Premature babies often need time to "catch up" in both development and growth. In the hospital, this catch-up time may involve learning to eat and sleep, as well as steadily gaining weight. Depending on their condition, premature babies often stay in the hospital until they reach the pregnancy due date.
If a baby was transferred to another hospital for specialized NICU care, he or she may be transferred back to the "home" hospital once the condition is stable.
Consult your baby's doctor for information about the specific criteria for discharge of premature babies at your hospital. General goals for discharge may include the following:
- Serious illnesses are resolved
- Stable temperature. The baby is able to stay warm in an open crib.
- Taking all feedings by breast or bottle
- No recent apnea or low heart rate
- Parents are able to provide care including medications and feedings
Before discharge, premature babies also need an eye examination and hearing test to check for problems related to prematurity. Parents need information about follow-up visits with the pediatrician for baby care and immunizations. Many hospitals have special follow-up health care programs for premature and low birthweight babies.
Even though they are otherwise ready for discharge, some babies continue to have special needs, such as extra oxygen or tube feedings. With instruction and the right equipment, these babies are often able to be cared for at home by parents. A hospital social worker can often help coordinate discharge plans when special care is needed.
Ask your baby's doctor about a "trial run" overnight stay in a parenting room at the hospital before your baby is discharged. This can help you adjust to caring for your baby while health care providers are nearby for help and reassurance. Parents may also feel more confident taking their baby home when they have been given instructions in infant CPR (cardiopulmonary resuscitation) and infant safety.
Premature infants are at increased risk for sudden infant death syndrome (SIDS) and should be sleeping on their back before being sent home from the hospital. Please talk with your infant's health care providers about these recommendations from the American Academy of Pediatrics (AAP) to reduce the risk for SIDS and other sleep-related infant deaths in infants from birth to age 1:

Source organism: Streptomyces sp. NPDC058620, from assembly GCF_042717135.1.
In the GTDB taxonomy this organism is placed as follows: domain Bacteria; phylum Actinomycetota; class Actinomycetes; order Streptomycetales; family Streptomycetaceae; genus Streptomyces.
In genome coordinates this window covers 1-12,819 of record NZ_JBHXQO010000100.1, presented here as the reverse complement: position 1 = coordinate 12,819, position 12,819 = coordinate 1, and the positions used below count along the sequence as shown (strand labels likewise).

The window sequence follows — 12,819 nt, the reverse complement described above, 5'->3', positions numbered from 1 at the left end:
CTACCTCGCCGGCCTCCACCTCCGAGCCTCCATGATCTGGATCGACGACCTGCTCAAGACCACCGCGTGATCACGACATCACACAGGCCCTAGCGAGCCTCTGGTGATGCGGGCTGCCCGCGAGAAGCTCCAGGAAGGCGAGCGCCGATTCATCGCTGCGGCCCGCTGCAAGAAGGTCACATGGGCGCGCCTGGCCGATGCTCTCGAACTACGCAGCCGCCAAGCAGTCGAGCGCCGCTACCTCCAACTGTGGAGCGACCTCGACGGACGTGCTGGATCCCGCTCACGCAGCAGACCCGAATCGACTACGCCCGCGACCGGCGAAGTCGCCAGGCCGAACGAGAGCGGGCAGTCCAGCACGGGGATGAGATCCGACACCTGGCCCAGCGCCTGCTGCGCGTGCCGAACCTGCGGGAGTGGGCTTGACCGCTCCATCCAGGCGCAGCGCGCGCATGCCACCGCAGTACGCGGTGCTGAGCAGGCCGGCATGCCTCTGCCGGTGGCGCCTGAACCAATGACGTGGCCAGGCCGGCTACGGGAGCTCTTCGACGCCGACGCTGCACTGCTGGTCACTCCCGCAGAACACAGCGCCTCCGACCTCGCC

- Make sure your baby is immunized. An infant who is fully immunized can reduce his or her risk for SIDS by 50%.
- Breastfeed your infant. The American Academy of Pediatrics (AAP) recommends breastfeeding for at least six months.
- Place your infant on his or her back for sleep or naps. This can decrease the risk for SIDS, aspiration and choking. Never place your baby on his or her side or stomach for sleep or naps. If your baby is awake, allow your child time on his or her tummy as long as you are supervising, to decrease the chances that your child will develop a flat head and strengthen the baby's stomach muscles.
- Always talk with your baby's doctor before raising the head of their crib if he or she has been diagnosed with gastroesophageal reflux.
- Offer your baby a pacifier for sleeping or naps, if he or she isn't breastfed. If breastfeeding, the AAP recommends delaying the introduction of introducing a pacifier until breastfeeding has been firmly established. If your baby has already been taking a pacifier before he or she was mature enough to feed directly from the breast, don't panic. Ask for help from a lactation consultant for the transition to feeding from the breast if the baby is strong enough to do so.
- Use a firm mattress (covered by a tightly fitted sheet) to prevent gaps between the mattress and the sides of a crib, a play yard, or a bassinet. This can decrease the risk for entrapment, suffocation and SIDS.
- Share your room instead of your bed with your baby. Putting your baby in bed with you raises the risk for strangulation, suffocation, entrapment and SIDS. Bed sharing is not recommended for twins or other higher multiples.
- Avoid using infant seats, car seats, strollers, infant carriers and infant swings for routine sleep and daily naps. These may lead to obstruction of an infant's airway or suffocation.
- Avoid using illicit drugs and alcohol, and don't smoke during pregnancy or after birth.
- Avoid overbundling, overdressing or covering an infant's face or head. This will prevent him or her from getting overheated, reducing the risks for SIDS.
- Avoid using loose bedding or soft objects — bumper pads, pillows, comforters, blankets — in an infant's crib or bassinet to help prevent suffocation, strangulation, entrapment or SIDS.
- Avoid using cardiorespiratory monitors and commercial devices — wedges, positioners and special mattresses — to help decrease the risk for SIDS and sleep-related infant deaths.
- Always place cribs, bassinets and play yards in hazard-free areas — those with no dangling cords or wires — to reduce the risk for strangulation.